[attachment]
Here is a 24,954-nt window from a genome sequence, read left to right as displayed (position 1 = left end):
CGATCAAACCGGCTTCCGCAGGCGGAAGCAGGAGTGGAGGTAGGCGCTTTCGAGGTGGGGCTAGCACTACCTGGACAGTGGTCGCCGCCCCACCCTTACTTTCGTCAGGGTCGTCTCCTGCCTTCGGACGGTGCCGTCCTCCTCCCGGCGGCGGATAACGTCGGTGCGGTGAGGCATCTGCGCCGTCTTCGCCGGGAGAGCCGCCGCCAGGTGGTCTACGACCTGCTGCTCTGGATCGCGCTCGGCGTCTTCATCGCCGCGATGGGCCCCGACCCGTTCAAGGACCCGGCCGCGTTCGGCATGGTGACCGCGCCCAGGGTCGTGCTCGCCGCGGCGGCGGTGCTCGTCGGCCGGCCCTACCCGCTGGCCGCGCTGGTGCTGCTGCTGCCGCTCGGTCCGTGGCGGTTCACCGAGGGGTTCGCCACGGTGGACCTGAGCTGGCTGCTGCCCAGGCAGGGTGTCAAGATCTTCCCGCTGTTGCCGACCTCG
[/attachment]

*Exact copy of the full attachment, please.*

Here is a 24,954-nt window from a genome sequence, read left to right as displayed (position 1 = left end):
CGATCAAACCGGCTTCCGCAGGCGGAAGCAGGAGTGGAGGTAGGCGCTTTCGAGGTGGGGCTAGCACTACCTGGACAGTGGTCGCCGCCCCACCCTTACTTTCGTCAGGGTCGTCTCCTGCCTTCGGACGGTGCCGTCCTCCTCCCGGCGGCGGATAACGTCGGTGCGGTGAGGCATCTGCGCCGTCTTCGCCGGGAGAGCCGCCGCCAGGTGGTCTACGACCTGCTGCTCTGGATCGCGCTCGGCGTCTTCATCGCCGCGATGGGCCCCGACCCGTTCAAGGACCCGGCCGCGTTCGGCATGGTGACCGCGCCCAGGGTCGTGCTCGCCGCGGCGGCGGTGCTCGTCGGCCGGCCCTACCCGCTGGCCGCGCTGGTGCTGCTGCTGCCGCTCGGTCCGTGGCGGTTCACCGAGGGGTTCGCCACGGTGGACCTGAGCTGGCTGCTGCCCAGGCAGGGTGTCAAGATCTTCCCGCTGTTGCCGACCTCG